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Chem 253, UC, Berkeley

What we will see in XRD of simple


cubic, BCC, FCC?

Position
Intensity

Chem 253, UC, Berkeley

Structure Factor:
adds up all scattered X-ray from each lattice points in
crystal
n
Sk   e
iK d j

j 1

K  ha   kb  lc 
   
d j  x a y b z c

I ( hkl )  S k
2

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Chem 253, UC, Berkeley

X-ray scattered from each primitive


cell interfere constructively when:

e iK R  1
2d sin   n

For n-atom basis:

sum up the X-ray scattered from the whole basis

Chem 253, UC, Berkeley

 
k d
k'

di R dj
 ' 
K  k k
Phase difference: K  (d i  d j )
The amplitude of the two rays differ: iK ( d i  d j )
e

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Chem 253, UC, Berkeley

The amplitude of the rays scattered at d1, d2, d3…. are in

the ratios :
iK d j
e
The net ray scattered by the entire cell:

n
Sk   e
iK d j

j 1

I ( hkl )  S k
2

Chem 253, UC, Berkeley

For simple cubic: (0,0,0)

iK 0
Sk  e 1

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For BCC: (0,0,0), (1/2, ½, ½)…. Two point basis

2 1   
iK  ( x  y  z )
Sk   e
iK d j iK 0
e e 2

j 1

 1  e i ( h  k l )

 1  (1) h  k l

S=2, when h+k+l even


S=0, when h+k+l odd, systematical absence

Chem 253, UC, Berkeley

For BCC: (0,0,0), (1/2, ½, ½)…. Two point basis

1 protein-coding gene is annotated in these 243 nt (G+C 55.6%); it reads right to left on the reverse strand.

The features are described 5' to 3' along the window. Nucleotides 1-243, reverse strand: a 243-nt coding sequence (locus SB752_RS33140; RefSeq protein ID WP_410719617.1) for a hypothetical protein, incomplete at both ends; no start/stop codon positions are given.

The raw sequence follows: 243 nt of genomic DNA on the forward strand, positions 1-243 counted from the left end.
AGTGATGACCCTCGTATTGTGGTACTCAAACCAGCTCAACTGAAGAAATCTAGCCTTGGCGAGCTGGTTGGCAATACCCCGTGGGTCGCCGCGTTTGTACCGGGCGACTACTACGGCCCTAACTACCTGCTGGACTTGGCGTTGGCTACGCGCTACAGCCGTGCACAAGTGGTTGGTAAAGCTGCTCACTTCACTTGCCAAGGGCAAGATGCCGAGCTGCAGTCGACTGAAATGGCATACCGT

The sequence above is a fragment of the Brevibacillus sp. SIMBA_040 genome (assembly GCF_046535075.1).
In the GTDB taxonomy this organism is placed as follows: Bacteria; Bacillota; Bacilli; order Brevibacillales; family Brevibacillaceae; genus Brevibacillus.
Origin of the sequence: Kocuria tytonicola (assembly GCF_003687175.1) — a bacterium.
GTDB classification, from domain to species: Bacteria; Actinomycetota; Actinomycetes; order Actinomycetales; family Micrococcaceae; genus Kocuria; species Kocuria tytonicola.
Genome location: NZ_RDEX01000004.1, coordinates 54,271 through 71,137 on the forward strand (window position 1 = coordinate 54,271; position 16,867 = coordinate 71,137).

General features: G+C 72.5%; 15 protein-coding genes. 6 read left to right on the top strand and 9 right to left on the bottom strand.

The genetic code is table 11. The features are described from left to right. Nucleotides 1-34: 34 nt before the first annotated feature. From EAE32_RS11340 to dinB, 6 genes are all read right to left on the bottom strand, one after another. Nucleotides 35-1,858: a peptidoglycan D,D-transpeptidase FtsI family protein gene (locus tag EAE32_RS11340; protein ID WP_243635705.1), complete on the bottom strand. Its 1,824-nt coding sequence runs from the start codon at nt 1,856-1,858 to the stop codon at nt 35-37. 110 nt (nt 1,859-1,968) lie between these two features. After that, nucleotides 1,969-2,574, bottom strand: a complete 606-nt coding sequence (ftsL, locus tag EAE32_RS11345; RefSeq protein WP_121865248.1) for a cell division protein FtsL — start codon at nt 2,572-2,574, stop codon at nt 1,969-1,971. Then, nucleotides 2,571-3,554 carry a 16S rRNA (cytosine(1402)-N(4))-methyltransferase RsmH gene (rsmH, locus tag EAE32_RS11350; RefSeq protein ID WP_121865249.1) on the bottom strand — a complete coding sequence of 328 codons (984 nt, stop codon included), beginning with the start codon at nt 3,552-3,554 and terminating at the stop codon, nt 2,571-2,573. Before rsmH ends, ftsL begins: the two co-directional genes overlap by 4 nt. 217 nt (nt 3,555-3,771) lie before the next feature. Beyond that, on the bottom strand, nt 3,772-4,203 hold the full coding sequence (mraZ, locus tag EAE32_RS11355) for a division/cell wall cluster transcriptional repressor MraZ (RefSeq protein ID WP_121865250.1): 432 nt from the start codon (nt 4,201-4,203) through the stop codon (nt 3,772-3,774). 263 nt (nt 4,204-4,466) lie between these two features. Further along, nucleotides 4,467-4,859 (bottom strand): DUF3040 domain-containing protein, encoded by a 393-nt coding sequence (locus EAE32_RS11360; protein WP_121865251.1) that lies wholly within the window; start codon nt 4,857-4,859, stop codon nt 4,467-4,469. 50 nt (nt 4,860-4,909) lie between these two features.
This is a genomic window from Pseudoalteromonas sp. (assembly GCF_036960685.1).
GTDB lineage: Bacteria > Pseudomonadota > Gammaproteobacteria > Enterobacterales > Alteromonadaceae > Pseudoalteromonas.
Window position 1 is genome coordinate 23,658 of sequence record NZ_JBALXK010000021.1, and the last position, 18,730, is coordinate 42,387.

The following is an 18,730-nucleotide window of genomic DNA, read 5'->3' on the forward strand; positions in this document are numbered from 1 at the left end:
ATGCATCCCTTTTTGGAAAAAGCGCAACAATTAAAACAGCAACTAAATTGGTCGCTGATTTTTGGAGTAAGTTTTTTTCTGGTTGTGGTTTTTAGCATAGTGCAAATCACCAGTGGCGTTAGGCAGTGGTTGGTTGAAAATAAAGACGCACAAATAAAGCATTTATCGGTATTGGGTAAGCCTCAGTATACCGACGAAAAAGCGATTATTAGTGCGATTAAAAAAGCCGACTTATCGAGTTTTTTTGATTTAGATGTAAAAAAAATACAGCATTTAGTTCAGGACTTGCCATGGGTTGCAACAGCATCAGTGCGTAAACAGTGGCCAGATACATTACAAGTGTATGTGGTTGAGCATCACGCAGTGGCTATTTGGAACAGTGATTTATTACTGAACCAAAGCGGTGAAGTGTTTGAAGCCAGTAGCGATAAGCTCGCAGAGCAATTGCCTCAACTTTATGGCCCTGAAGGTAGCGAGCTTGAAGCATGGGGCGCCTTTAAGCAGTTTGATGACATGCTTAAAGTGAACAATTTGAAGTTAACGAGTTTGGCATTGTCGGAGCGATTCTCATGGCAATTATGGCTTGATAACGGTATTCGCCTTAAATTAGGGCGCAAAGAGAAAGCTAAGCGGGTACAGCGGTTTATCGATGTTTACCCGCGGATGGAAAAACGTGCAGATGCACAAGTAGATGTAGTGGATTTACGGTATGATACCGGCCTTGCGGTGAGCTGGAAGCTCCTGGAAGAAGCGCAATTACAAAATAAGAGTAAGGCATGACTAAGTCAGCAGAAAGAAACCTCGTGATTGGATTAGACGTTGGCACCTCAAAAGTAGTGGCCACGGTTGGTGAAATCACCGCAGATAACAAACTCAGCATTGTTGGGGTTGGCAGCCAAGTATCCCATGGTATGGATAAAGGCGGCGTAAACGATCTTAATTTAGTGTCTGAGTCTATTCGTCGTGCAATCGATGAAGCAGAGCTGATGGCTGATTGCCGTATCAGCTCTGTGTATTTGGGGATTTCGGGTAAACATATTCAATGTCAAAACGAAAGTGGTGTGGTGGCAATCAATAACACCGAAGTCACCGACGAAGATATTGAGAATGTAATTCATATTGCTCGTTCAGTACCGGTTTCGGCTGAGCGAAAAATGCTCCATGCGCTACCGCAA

S=2, when h+k+l even


S=0, when h+k+l odd, systematical absence

(100): destructive

(200): constructive

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Chem 253, UC, Berkeley

Observable diffraction
peaks

h2  k 2  l 2
Ratio

SC: 1,2,3,4,5,6,8,9,10,11,12..
Simple
cubic BCC: 2,4,6,8,10, 12….

FCC: 3,4,8,11,12,16,19, 24….


a
d hkl 
h2  k 2  l 2
2d sin   n

Chem 253, UC, Berkeley

FCC

S=4 when h+k, k+l, h+l


all even (h,k, l all even/odd)

S=0, otherwise

S k  1  e  i ( h  k )  e  i ( h  l )  e  i ( l  k )

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Chem 253, UC, Berkeley

Observable diffraction
peaks

h k l
2 2 2

Ratio
SC: 1,2,3,4,5,6,8,9,10,11,12..

Simple BCC: 2,4,6,8,10, 12, 14….


cubic (1,2,3,4,5,6,7…)

FCC: 3,4,8,11,12,16,19, 24….


a
d hkl 
h2  k 2  l 2

2d sin   n

Chem 253, UC, Berkeley

Observable diffraction peaks


h2  k 2  l 2
Ratio a
d hkl 
SC: 1,2,3,4,5,6,8,9,10,11,12.. h2  k 2  l 2
BCC: 2,4,6,8,10, 12, 14….
(1,2,3,4,5,6,7…) 2d sin   n
FCC: 3,4,8,11,12,16, 19, 24….
2
sin  
2
2
(h 2  k 2  l 2 )
4a

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Chem 253, UC, Berkeley

What we will see in XRD of simple


cubic, BCC, FCC?
sin 2  A
 0.5 ( BCC );  0.75 ( FCC )
sin 2  B

a
d hkl 
h2  k 2  l 2

Chem 253, UC, Berkeley


Ex: An element, BCC or FCC, shows diffraction
peaks at 2: 40, 58, 73, 86.8,100.4 and 114.7.
Determine:(a) Crystal structure?(b) Lattice constant?
(c) What is the element?
2theta theta sin 2  h2  k 2  l 2 (hkl)
40 20 0.117 1 (110)
58 29 0.235 2 (200)
73 36.5 0.3538 3 (211)
86.8 43.4 0.4721 4 (220)
100.4 50.2 0.5903 5 (310)
114.7 57.35 0.7090 6 (222)

a =3.18 Å, BCC,  W

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Chem 253, UC, Berkeley Reading : West Chapter 5

Polyatomic Structures

K  ha   kb  lc 
n
S k   f j ( k )e
i K d j
   
j 1 d j  x a y b z c

fj: atomic scattering factor


 No. of electrons
n n
Sk   f j e   f j e  2i ( hx  ky lz )
iK d j

j 1 j 1

Chem 253, UC, Berkeley

Simple Cubic Lattice


Caesium Chloride
(CsCl) is primitive
cubic
Cs (0,0,0)
Cl (1/2,1/2,1/2)
S k  f Cs  f Cl e i ( h  k l )

What about CsI?

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Chem 253, UC, Berkeley

(hkl) CsCl CsI


(100) 
(110)  
(111) 
(200)  
(210) 
(211)  
(220)  
(221) 
(300) 
(310)  
(311) 